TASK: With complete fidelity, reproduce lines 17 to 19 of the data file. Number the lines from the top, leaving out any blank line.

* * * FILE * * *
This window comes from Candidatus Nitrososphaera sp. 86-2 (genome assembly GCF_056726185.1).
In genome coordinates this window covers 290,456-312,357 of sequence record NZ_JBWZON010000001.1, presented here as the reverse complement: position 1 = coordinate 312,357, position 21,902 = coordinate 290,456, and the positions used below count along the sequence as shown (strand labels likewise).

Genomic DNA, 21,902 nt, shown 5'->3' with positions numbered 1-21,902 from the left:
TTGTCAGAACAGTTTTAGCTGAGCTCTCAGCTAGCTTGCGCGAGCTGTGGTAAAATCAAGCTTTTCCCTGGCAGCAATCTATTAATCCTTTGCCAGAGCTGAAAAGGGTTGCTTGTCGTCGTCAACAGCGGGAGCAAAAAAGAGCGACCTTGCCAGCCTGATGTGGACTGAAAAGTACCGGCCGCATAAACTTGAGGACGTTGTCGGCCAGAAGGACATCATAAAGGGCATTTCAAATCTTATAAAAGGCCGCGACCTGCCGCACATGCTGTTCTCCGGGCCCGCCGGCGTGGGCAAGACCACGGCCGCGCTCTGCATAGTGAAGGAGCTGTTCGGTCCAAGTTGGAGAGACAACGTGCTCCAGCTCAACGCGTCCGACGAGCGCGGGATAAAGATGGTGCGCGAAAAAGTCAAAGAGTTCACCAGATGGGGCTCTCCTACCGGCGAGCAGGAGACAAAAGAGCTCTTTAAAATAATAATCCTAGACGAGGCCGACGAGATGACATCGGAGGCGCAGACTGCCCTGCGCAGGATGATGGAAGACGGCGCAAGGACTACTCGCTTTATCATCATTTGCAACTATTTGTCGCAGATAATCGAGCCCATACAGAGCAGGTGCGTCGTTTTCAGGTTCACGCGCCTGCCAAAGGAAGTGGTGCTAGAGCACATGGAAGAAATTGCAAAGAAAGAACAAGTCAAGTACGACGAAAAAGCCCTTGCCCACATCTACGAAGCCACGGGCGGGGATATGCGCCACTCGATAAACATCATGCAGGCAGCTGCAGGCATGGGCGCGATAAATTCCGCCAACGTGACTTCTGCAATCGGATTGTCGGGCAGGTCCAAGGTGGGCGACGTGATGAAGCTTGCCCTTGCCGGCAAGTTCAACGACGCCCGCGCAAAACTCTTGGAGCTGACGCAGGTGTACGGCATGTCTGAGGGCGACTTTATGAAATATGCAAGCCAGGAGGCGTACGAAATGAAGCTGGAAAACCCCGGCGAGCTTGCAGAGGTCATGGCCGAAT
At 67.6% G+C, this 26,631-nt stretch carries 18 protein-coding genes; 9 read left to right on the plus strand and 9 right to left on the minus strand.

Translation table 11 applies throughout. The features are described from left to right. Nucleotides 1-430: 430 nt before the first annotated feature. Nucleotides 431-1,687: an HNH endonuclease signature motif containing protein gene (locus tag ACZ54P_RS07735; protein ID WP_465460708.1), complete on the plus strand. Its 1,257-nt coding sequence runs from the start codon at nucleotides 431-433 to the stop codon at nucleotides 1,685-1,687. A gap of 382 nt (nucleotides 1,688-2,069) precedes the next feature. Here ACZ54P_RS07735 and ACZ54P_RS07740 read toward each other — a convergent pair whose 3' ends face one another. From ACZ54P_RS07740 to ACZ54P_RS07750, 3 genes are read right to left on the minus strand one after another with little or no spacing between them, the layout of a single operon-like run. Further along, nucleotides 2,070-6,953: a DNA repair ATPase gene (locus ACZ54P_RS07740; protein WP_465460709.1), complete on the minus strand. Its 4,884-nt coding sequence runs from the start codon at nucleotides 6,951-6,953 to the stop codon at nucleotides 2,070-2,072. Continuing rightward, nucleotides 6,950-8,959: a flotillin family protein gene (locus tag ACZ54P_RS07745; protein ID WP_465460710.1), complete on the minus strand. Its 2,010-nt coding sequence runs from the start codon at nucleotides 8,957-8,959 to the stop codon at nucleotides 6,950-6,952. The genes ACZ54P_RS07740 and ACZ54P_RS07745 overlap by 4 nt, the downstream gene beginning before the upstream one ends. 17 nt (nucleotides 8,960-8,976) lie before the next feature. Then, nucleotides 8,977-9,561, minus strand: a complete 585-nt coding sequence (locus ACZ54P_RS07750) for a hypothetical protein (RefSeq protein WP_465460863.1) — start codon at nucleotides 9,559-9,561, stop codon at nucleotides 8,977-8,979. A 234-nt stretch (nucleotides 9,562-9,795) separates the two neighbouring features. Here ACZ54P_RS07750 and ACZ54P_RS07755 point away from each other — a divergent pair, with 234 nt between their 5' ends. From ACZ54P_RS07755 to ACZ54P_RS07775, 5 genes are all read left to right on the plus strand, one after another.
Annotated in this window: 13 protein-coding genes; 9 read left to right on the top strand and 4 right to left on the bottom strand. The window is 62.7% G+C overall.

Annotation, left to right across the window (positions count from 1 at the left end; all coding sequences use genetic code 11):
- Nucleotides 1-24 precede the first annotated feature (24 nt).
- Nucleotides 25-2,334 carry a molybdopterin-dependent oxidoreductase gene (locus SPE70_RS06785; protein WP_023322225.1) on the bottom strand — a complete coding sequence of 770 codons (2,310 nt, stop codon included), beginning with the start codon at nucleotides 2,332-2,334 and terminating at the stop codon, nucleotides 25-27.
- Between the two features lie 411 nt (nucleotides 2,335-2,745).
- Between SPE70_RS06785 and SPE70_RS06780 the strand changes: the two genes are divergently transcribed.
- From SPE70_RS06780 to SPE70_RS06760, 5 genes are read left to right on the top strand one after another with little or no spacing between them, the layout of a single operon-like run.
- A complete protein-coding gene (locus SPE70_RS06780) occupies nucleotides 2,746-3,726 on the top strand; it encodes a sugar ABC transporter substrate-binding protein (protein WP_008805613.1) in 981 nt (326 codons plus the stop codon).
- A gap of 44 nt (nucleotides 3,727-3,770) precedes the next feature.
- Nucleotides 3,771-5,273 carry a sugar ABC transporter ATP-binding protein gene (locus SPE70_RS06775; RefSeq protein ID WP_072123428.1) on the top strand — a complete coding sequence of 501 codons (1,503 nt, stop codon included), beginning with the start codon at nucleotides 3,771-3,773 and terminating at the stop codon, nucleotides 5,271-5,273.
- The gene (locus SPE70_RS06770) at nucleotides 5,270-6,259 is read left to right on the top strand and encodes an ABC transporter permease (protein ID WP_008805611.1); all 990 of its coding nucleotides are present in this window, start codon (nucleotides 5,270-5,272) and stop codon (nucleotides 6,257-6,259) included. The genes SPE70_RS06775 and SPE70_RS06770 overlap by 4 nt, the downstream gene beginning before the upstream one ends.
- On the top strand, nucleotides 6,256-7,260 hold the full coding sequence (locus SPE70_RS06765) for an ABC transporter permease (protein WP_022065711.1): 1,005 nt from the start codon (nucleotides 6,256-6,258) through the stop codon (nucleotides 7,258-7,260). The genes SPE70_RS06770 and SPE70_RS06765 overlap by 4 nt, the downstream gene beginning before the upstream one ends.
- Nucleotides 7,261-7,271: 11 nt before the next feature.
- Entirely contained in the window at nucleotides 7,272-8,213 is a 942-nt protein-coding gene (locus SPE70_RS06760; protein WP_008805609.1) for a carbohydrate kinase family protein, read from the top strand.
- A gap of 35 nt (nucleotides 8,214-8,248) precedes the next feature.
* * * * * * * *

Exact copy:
- The gene (locus SPE70_RS06770) at nucleotides 5,270-6,259 is read left to right on the top strand and encodes an ABC transporter permease (protein ID WP_008805611.1); all 990 of its coding nucleotides are present in this window, start codon (nucleotides 5,270-5,272) and stop codon (nucleotides 6,257-6,259) included. The genes SPE70_RS06775 and SPE70_RS06770 overlap by 4 nt, the downstream gene beginning before the upstream one ends.
- On the top strand, nucleotides 6,256-7,260 hold the full coding sequence (locus SPE70_RS06765) for an ABC transporter permease (protein WP_022065711.1): 1,005 nt from the start codon (nucleotides 6,256-6,258) through the stop codon (nucleotides 7,258-7,260). The genes SPE70_RS06770 and SPE70_RS06765 overlap by 4 nt, the downstream gene beginning before the upstream one ends.
- Nucleotides 7,261-7,271: 11 nt before the next feature.